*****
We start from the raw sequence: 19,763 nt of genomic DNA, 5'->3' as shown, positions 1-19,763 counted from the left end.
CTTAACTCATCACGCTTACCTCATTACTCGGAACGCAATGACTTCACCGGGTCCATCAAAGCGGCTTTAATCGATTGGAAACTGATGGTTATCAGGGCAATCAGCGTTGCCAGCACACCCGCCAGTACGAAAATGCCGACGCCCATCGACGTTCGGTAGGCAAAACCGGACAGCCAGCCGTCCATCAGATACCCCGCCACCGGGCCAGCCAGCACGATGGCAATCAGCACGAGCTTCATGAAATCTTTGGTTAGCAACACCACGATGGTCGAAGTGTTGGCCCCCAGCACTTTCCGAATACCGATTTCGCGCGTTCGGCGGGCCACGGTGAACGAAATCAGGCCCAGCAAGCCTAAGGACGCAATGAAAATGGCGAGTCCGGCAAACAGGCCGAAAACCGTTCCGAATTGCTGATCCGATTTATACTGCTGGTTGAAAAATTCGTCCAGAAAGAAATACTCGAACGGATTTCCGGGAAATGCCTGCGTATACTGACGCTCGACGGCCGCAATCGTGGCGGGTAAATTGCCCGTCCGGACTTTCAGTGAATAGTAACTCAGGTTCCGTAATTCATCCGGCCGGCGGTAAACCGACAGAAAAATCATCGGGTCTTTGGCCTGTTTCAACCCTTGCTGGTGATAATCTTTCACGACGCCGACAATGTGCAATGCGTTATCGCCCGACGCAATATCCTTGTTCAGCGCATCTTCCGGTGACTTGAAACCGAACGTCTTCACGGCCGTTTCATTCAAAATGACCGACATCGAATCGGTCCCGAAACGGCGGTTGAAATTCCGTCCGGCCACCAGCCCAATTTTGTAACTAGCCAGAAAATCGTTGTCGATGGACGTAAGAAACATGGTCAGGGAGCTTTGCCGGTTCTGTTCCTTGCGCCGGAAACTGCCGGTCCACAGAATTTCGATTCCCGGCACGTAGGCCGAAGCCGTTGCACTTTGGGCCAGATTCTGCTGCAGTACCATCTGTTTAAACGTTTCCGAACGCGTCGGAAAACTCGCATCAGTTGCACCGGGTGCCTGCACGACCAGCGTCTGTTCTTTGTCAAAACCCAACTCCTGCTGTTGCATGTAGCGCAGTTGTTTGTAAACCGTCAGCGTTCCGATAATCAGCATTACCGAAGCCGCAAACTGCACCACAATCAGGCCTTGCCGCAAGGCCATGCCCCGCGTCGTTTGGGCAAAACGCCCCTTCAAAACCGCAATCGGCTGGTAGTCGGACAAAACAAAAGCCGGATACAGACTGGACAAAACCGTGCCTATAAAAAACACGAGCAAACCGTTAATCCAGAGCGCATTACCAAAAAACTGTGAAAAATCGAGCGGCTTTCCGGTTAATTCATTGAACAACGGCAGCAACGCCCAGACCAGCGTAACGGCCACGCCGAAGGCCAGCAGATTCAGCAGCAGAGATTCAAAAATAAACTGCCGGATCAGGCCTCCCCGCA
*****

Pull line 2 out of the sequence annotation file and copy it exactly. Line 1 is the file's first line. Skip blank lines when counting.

CTTAACTCATCACGCTTACCTCATTACTCGGAACGCAATGACTTCACCGGGTCCATCAAAGCGGCTTTAATCGATTGGAAACTGATGGTTATCAGGGCAATCAGCGTTGCCAGCACACCCGCCAGTACGAAAATGCCGACGCCCATCGACGTTCGGTAGGCAAAACCGGACAGCCAGCCGTCCATCAGATACCCCGCCACCGGGCCAGCCAGCACGATGGCAATCAGCACGAGCTTCATGAAATCTTTGGTTAGCAACACCACGATGGTCGAAGTGTTGGCCCCCAGCACTTTCCGAATACCGATTTCGCGCGTTCGGCGGGCCACGGTGAACGAAATCAGGCCCAGCAAGCCTAAGGACGCAATGAAAATGGCGAGTCCGGCAAACAGGCCGAAAACCGTTCCGAATTGCTGATCCGATTTATACTGCTGGTTGAAAAATTCGTCCAGAAAGAAATACTCGAACGGATTTCCGGGAAATGCCTGCGTATACTGACGCTCGACGGCCGCAATCGTGGCGGGTAAATTGCCCGTCCGGACTTTCAGTGAATAGTAACTCAGGTTCCGTAATTCATCCGGCCGGCGGTAAACCGACAGAAAAATCATCGGGTCTTTGGCCTGTTTCAACCCTTGCTGGTGATAATCTTTCACGACGCCGACAATGTGCAATGCGTTATCGCCCGACGCAATATCCTTGTTCAGCGCATCTTCCGGTGACTTGAAACCGAACGTCTTCACGGCCGTTTCATTCAAAATGACCGACATCGAATCGGTCCCGAAACGGCGGTTGAAATTCCGTCCGGCCACCAGCCCAATTTTGTAACTAGCCAGAAAATCGTTGTCGATGGACGTAAGAAACATGGTCAGGGAGCTTTGCCGGTTCTGTTCCTTGCGCCGGAAACTGCCGGTCCACAGAATTTCGATTCCCGGCACGTAGGCCGAAGCCGTTGCACTTTGGGCCAGATTCTGCTGCAGTACCATCTGTTTAAACGTTTCCGAACGCGTCGGAAAACTCGCATCAGTTGCACCGGGTGCCTGCACGACCAGCGTCTGTTCTTTGTCAAAACCCAACTCCTGCTGTTGCATGTAGCGCAGTTGTTTGTAAACCGTCAGCGTTCCGATAATCAGCATTACCGAAGCCGCAAACTGCACCACAATCAGGCCTTGCCGCAAGGCCATGCCCCGCGTCGTTTGGGCAAAACGCCCCTTCAAAACCGCAATCGGCTGGTAGTCGGACAAAACAAAAGCCGGATACAGACTGGACAAAACCGTGCCTATAAAAAACACGAGCAAACCGTTAATCCAGAGCGCATTACCAAAAAACTGTGAAAAATCGAGCGGCTTTCCGGTTAATTCATTGAACAACGGCAGCAACGCCCAGACCAGCGTAACGGCCACGCCGAAGGCCAGCAGATTCAGCAGCAGAGATTCAAAAATAAACTGCCGGATCAGGCCTCCCCGCA